Despite Hearing, Michigan Tribe Taking A Wait-And-See Approach To Sports Betting

Michigan is a key sports betting battleground state in 2019, but the tribal casinos aren't yet saying where they stand on legal sportsbooks.
Pokagon Band of Potawatomi Indians Sports Betting Hearing

One of Michigan’s top tribal gaming groups is not tabling its cards on the sports betting issue in the wake of a hearing this past Friday.

The Gaming Commission for the Pokagon Band of Potawatomi Indians met on Nov. 30 in New Buffalo to engage in an “appraisal” of “U.S. sports betting.” The Commission looked at the “proper regulatory and integrity framework,” as well as state-level efforts in Lansing. Tribal gaming is regulated by the federal government, but Michigan does get a piece of tribal casino revenue.

According to a spokesperson for the commission, nothing was formally decided at the hearing. Similar to a hearing in Kansas this week, the meeting was informational in nature. The year is winding to a close, so it’s wise to lay some of the groundwork before things heat up in 2019. The District of Columbia is the exception, as the the jurisdiction appears in a hurry to tackle sports betting before Christmas.

The Pokagon gaming regulators aren’t yet indicating whether they are interested in sportsbooks, even though it would surely provide an uptick to their gaming revenues.

“The Pokagon Band will continue to monitor national progress on sports wagering and prepare to implement the regulatory infrastructure when or if the Tribe decides to engage in such activity,” the spokesperson told MiBets. It’s worth noting that the group is paying closer attention to national developments than those in Michigan.

Could another under-the-radar, New Mexico-style launch be in the works?

Sports betting states with tribal gaming

Of the seven states nationwide that have seen the launch of single-game sports wagering since PASPA’s demise in May, only New Mexico and Mississippi have tribal gaming with sports betting. New Mexico has 28 tribal casinos and five racinos, while Mississippi has just three tribal casinos and 28 commercial facilities, according to figures from the American Gaming Association. Michigan’s tribal casinos outnumber the commercial casinos in Detroit 8:1.

It’s worth noting that New Mexico sports betting is happening in the absence of a new law, as the Santa Ana Star Casino launched under its tribal gaming compact. Michigan has 24 tribal casinos, with 12 separate compacts with the tribal groups for Class III gaming. Sports betting is considered Class III gaming under the Indian Gaming Regulatory Act of 1988.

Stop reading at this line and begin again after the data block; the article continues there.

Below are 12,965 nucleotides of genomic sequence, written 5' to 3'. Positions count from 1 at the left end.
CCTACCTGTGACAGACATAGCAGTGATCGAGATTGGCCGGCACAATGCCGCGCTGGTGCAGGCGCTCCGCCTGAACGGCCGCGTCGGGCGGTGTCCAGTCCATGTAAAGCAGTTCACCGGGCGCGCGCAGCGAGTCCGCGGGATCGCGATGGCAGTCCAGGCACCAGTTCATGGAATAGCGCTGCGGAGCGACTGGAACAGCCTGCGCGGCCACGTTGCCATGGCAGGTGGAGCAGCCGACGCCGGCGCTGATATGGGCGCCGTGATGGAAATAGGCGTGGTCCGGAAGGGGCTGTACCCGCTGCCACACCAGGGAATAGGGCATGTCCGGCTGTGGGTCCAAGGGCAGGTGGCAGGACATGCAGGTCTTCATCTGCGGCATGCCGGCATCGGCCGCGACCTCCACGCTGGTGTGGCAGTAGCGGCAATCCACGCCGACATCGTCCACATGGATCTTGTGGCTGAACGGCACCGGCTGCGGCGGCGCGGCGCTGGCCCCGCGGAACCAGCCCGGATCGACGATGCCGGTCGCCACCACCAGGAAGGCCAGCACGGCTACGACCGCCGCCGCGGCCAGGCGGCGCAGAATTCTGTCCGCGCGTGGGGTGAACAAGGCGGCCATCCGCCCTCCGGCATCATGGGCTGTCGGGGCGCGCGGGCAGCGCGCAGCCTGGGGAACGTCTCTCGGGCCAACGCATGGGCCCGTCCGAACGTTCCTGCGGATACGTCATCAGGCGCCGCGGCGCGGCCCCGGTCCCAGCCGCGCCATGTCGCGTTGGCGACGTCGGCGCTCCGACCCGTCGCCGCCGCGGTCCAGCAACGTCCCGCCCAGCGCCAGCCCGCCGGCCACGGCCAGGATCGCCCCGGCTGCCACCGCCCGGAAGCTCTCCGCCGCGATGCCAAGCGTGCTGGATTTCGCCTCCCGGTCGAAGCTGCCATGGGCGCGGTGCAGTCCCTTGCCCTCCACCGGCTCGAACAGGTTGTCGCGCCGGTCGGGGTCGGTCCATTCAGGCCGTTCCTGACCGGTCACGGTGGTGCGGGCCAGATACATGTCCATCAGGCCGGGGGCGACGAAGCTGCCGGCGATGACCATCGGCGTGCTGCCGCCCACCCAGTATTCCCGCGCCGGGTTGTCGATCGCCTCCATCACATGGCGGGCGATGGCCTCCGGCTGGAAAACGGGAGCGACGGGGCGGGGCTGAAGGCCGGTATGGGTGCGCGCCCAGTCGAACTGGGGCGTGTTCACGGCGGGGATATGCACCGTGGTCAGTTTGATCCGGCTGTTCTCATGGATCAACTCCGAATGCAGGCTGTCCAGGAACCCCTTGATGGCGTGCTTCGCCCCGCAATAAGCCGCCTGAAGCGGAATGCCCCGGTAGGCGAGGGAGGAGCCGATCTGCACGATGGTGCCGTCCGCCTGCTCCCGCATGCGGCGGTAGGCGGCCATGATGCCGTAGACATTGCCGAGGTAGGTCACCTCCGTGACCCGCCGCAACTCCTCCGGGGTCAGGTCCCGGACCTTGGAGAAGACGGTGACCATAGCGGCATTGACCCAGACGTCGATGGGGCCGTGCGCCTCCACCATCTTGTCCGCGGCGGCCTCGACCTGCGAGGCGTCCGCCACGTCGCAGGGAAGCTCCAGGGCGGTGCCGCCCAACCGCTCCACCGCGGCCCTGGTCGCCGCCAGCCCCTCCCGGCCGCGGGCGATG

New York, Minnesota and Connecticut have large tribal gaming presences and will look at sports wagering in 2019. Florida last month saw the voter approval of a constitutional amendment that could limit sports betting to just the tribal casinos.

There’s plenty to shakeout in 2019 in states with a complex multitude of stakeholders, especially in the case of Michigan where online/mobile betting will more than likely be relatively quick to follow after brick-and-mortar betting kicks off. The launches could potentially occur together. No tribe currently offers online/mobile sports betting from its lands.

As New Jersey has already shown, online/mobile is the future of sports wagering, so Michigan tribes would be at a disadvantage if the Detroit casinos have statewide mobile products and they were confined to on-site sportsbooks and mobile confined to tribal lands.

Online casino, sports betting likely to become one bill in Michigan

This year, the state will more than likely fail once again at authorizing online casino gambling, setting the stage for a single gambling expansion bill to come forward in 2019 that wouldn’t only partially approve sports betting.

Michigan Rep. Brandt Iden, who is at this moment still pushing an active online gaming bill that would include preliminary sports betting approval, has said that legislation needs to satisfy the tribal gaming groups in Michigan. Iden’s online casino proposal cleared the House in June, but it has stalled in the Senate.

On the other hand, he has also indicated that online casino and sports betting wouldn’t need 100% support among the state’s stakeholders. In other words, the votes might be there in the legislature even without the backing of the state’s tribal gaming interests.

In 2017, the tribes collectively remitted $57.3 million based on their gaming revenues. The state’s take was down 4.3% year-over-year from $59.9 million. The Pokagon Band operates three casinos and led the way last year with $20.2 million in revenue sharing. A state report said that figure represented 6-8% of net gaming win.

The Gaming Commission for the Bay Mills Indian Community, one of the oldest tribal gaming operators in Michigan, told MiBets late last month that it too hasn’t ironed out its sports betting position.

Iden is flirting with the highly-controversial “integrity fees” for his forthcoming sports betting push in 2019. It’s unclear how that would jive with the tribal gaming compacts between the state and the tribal groups. No state has yet to mandate royalties that sportsbook operators would have to fork over to the sports leagues.

Iden told US Bets that he wants his legislation to be a “model” for other states. It remains to be seen if the tribes aren’t interested in being part of that plan.

But, hey, at least Michigan isn’t California.


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